services, industrial manufacturing, mining and logistics, just to name
a few. The mandate here is to facilitate middle-market, term heavy
financing from $2 million and above. I would expect our core markets
to be loan values above $10 million. We have the ability and appetite
to initiate and syndicate larger capital markets transactions and this
will be a core goal for the team. As far as the credit classification, I
would expect our group to mostly focus on credits in the B+ space
and above. The key is mission-critical equipment for businesses with
good predictable cash flows.
HBB: How important are referral sources to CIT’s achieving its goals in
equipment finance? What is CIT doing to get the word out to turnaround
professionals, accountants, attorneys, intermediaries, etc.?
VB: Our referral sources are extremely important to our success;
as you know this has been deeply rooted in our history. Since
we formally re-launched this group in October, we attended the
Equipment Lessors & Finance Association (ELFA) convention, as well
as the Commercial Finance Association (CFA) convention. In addition, we have called on many of our referral bases directly, as well
as our syndication partners. I am surprised at the amount of positive
feedback and excitement we have received from our partners. We
have thus far closed on three different transactions and have several
others waiting to close.
“We have strong growth planned for 2012, which we will pursue in a reasonable and judicious manner. In addition, we have launched
CIT Bank online and our capital base is strong… In Equipment
Finance, we are in full execution mode, and expect to return CIT to
the market force it traditionally has enjoyed.”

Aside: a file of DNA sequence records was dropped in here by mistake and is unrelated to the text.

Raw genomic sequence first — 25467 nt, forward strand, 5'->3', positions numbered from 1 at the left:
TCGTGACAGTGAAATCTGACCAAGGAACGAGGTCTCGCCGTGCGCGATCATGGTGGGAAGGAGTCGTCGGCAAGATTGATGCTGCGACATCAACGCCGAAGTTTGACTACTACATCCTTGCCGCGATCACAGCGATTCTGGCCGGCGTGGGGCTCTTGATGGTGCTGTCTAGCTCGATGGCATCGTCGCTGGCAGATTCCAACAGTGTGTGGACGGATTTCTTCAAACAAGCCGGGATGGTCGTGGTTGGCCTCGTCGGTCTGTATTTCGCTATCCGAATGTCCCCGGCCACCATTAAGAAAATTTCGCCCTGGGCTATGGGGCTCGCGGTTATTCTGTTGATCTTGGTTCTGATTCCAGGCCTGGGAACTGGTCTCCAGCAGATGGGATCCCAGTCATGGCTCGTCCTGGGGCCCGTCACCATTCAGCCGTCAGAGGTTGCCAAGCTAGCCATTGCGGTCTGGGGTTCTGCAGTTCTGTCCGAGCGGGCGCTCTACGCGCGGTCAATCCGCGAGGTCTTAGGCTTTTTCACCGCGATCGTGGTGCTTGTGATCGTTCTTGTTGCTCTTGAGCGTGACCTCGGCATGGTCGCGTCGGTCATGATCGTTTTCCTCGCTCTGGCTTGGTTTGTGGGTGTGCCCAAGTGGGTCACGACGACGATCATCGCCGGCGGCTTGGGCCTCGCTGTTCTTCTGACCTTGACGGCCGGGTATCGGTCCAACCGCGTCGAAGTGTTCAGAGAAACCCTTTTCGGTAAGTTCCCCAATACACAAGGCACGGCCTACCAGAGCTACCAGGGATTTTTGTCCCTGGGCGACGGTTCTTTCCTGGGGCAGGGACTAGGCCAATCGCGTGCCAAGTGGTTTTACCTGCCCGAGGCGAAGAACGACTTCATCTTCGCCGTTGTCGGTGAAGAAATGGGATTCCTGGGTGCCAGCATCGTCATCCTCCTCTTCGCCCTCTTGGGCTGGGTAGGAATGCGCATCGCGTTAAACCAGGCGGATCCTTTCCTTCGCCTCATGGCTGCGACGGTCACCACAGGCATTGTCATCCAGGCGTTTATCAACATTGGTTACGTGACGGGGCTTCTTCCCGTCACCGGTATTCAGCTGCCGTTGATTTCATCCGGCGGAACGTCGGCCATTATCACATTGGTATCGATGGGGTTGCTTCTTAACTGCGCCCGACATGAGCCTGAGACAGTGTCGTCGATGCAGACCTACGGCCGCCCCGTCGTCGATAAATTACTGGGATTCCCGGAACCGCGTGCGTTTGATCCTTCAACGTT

HBB: You’re an experienced senior credit officer. For a long time, it felt
like equipment asset valuations were in free-fall. What’s been happening
with residual values for equipment, and how will that affect lending struc-
tures and pricing?
VB: I think it is safe to say that we are in that part of the cycle
where asset valuations have stabilized. Residual values continue
to remain more conservative than before the meltdown but show
signs of improving over the next few years. I think lenders in the
equipment space have shown conservatism and poise in not pushing
the envelope on residual values or advance rates. Certainly this has
compressed pricing as most of the general lending industries have
HBB: Do you foresee growth in the equipment financing industry? Where
will it come from? What sectors will be among the most attractive?
VB: I think that if you were to survey equipment managers you would
hear the mantra of stable and measurable growth over the next few
years. We are seeing a lot of activity in the energy sector, transportation and logistics as well as industrial manufacturing. I also believe
alternative energy and new technology will be the next sectors from
which we will see increased loan and leasing demand.
HBB: How important will the private equity and sponsor community be to
CIT’s growth strategy?
VB: As always, our sponsor partners are extremely important to our
corporate finance-driven business in all industry sectors, including
equipment finance. We have enjoyed great success with a broad
sponsor base that we deem our strategic partners. They are critical
to our growth.